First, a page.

Barometric Pressure Changes Impact TMJ and Migraines
We all know that older relative who claims their knee (or hip or elbow) acts up when the pressure changes in Wichita Falls. It probably shouldn’t be too surprising, then, that the temporomandibular joint can also act up when there is a change in barometric pressure. It’s also true that migraineurs often describe barometric pressure changes–especially pressure drops–as a migraine trigger.
As with many things TMJ- and migraine-related, there is a mystery about why this happens. There are four common explanations put forward:
- Joint changes
- Trigeminal nerve stimulation
- Blood sugar changes
- Pressure on sinuses
It’s entirely possible that TMJ jaw pain and migraines trigger for different reasons with barometric pressure changes.
Joint Changes with Pressure
Barometric pressure impacts all parts of your body, but it especially affects the joints. The joints have a fluid in them that helps to cushion jolts and lubricate movement. When the air pressure changes, the fluid can expand and contract. Low pressure also allows the expansion of other joint tissues, like the cushioning disc, the tendons, ligaments, muscles, and more. This expansion can create greater pressure in the joint and on the nerves.
Pressure Changes Stimulate the Trigeminal Nerve
Barometric pressure changes, especially drops in barometric pressure, can cause stimulation of the trigeminal nerve. The trigeminal nerve is a key trigger locus for migraines and is often seen as the lynchpin that links TMJ and migraine. However, at least one study shows that barometric pressure has the opposite effect on people with TMJ than those with migraines. This doesn’t mean that TMJ and migraine aren’t linked by the trigeminal nerve, just that pressure can play the same role in overstimulating the trigeminal nerve as TMJ.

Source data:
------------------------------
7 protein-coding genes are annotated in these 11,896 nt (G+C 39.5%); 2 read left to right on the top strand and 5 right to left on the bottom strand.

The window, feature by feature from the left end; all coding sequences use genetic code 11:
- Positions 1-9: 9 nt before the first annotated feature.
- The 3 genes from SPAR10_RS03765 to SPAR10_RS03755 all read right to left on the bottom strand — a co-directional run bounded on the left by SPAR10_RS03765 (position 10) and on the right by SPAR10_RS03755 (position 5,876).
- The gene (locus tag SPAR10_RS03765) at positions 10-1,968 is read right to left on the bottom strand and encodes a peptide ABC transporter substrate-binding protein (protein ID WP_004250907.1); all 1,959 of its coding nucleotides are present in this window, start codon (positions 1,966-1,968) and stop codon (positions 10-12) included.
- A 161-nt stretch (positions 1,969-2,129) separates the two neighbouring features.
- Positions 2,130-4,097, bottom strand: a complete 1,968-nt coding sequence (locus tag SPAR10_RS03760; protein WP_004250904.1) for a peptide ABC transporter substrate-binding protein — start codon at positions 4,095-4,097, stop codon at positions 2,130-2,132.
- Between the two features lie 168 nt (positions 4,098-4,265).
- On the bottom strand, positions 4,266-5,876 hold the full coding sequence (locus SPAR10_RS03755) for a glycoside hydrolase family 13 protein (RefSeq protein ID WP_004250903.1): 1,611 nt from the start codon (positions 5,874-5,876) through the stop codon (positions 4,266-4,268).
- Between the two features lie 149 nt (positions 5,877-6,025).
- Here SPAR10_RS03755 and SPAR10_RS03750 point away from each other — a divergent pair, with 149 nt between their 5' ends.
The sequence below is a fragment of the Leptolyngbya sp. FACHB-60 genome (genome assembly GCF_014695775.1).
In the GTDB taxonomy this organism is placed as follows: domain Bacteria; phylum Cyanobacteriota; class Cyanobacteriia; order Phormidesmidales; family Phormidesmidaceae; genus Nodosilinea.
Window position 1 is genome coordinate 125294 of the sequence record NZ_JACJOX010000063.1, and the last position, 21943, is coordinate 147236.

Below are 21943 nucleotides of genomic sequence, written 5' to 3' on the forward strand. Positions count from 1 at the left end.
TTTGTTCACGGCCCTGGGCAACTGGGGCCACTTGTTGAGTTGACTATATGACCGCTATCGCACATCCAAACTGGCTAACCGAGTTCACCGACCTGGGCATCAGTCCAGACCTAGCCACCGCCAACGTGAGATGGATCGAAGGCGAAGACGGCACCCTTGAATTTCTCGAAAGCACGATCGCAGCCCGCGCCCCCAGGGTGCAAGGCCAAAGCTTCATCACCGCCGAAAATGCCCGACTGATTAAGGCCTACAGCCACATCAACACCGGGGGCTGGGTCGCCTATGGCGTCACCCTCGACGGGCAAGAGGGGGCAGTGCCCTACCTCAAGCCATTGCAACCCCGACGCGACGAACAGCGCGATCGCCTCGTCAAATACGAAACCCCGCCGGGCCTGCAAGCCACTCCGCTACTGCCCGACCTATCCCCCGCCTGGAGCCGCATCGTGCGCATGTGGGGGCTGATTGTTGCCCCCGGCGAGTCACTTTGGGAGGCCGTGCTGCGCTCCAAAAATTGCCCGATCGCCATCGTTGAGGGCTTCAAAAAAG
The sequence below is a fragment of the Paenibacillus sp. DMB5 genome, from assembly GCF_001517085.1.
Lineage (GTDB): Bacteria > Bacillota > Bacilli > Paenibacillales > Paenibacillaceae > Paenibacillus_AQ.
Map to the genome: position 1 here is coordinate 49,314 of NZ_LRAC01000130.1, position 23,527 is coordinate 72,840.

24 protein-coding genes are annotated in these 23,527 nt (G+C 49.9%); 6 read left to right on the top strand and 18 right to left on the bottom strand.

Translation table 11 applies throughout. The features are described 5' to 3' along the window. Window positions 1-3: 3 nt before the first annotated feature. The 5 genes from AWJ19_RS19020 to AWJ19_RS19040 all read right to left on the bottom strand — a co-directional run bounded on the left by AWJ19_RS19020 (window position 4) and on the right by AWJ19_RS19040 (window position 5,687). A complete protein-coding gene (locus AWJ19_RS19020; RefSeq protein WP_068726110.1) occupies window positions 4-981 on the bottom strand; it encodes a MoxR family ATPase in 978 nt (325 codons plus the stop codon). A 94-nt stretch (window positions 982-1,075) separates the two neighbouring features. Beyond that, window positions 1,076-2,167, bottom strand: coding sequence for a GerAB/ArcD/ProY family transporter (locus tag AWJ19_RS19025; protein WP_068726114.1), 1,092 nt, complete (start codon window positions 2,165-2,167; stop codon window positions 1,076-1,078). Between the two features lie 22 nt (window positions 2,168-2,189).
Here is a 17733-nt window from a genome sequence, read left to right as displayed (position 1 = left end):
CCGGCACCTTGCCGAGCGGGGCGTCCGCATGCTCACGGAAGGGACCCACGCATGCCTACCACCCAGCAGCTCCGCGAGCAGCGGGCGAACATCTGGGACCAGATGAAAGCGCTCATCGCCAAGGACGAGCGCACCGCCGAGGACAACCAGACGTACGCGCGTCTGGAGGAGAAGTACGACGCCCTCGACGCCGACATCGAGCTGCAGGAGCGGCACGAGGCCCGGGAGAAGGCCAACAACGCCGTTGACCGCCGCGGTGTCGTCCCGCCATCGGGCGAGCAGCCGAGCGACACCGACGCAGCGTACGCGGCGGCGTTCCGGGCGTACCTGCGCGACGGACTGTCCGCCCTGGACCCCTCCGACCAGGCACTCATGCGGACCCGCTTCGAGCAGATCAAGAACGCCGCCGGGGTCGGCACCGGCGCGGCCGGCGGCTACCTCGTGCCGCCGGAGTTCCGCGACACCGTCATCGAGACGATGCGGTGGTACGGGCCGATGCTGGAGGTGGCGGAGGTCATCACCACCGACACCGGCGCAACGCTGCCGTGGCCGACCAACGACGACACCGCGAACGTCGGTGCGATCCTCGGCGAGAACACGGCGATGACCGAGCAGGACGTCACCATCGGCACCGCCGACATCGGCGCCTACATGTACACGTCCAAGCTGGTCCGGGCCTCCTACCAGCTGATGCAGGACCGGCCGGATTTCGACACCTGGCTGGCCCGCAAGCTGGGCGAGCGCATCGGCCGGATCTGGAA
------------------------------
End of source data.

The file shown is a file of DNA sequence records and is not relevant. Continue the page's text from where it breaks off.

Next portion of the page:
Blood Sugar and Barometric Pressure
For some people, blood sugar changes trigger migraines, too. Oddly, barometric pressure drops make it harder to control your blood sugar, which can lead to spikes and dips that set off migraines. Blood sugar impact on TMJ is long-term, so it’s probably not why your joint hurts when pressure changes.
Sinus Pressure and Barometric Pressure Changes
Finally, when the outside air pressure changes in either direction, it can cause pressure on the sinuses. This is usually caused by a mismatch between the internal and external air pressure, so it’s more likely linked to barometric pressure drops when the elevated pressure inside the sinuses pushes outward on the sensitive sinus lining. Typically, this is more associated with migraines than with TMJ pain, although sinus pain and TMJ facial pain are often confused.